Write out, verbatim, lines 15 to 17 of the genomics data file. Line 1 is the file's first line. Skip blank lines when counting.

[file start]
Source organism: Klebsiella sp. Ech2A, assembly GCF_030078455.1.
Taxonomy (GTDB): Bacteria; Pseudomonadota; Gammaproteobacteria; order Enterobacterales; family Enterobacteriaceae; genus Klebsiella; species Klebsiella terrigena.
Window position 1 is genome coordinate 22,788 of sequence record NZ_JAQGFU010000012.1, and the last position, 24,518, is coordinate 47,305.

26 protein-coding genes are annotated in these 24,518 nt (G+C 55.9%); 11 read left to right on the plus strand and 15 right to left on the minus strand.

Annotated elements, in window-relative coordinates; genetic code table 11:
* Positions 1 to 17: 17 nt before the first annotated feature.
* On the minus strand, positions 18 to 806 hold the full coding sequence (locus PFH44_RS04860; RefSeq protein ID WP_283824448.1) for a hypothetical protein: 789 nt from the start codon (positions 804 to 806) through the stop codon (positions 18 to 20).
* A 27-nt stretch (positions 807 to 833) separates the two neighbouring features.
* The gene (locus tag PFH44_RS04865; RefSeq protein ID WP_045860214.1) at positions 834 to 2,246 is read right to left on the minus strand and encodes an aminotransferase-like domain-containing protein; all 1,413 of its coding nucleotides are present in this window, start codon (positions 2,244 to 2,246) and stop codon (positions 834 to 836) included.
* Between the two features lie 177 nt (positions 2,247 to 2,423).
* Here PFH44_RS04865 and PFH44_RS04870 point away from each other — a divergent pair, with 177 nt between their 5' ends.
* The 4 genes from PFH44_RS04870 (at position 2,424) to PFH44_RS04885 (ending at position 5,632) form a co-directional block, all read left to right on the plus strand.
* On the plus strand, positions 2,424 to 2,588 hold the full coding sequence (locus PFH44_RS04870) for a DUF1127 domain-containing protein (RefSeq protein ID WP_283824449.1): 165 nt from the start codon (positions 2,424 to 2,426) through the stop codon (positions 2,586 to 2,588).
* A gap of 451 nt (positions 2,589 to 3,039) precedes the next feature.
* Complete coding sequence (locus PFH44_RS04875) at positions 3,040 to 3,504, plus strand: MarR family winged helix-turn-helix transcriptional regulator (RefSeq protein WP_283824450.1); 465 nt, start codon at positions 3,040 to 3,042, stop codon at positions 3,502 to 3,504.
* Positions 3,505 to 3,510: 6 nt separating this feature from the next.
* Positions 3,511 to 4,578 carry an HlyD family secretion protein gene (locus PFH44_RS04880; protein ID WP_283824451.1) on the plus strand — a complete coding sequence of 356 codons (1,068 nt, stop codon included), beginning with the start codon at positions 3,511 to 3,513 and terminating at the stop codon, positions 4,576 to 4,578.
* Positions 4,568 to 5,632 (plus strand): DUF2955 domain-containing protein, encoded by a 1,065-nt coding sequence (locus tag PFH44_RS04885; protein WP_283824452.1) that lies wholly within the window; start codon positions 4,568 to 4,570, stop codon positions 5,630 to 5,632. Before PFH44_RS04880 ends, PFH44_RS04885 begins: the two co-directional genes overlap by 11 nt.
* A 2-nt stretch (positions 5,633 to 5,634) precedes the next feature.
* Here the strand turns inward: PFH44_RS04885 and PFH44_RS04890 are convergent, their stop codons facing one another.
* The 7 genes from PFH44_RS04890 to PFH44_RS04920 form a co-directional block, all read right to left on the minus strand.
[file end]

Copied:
* Complete coding sequence (locus PFH44_RS04875) at positions 3,040 to 3,504, plus strand: MarR family winged helix-turn-helix transcriptional regulator (RefSeq protein WP_283824450.1); 465 nt, start codon at positions 3,040 to 3,042, stop codon at positions 3,502 to 3,504.
* Positions 3,505 to 3,510: 6 nt separating this feature from the next.
* Positions 3,511 to 4,578 carry an HlyD family secretion protein gene (locus PFH44_RS04880; protein ID WP_283824451.1) on the plus strand — a complete coding sequence of 356 codons (1,068 nt, stop codon included), beginning with the start codon at positions 3,511 to 3,513 and terminating at the stop codon, positions 4,576 to 4,578.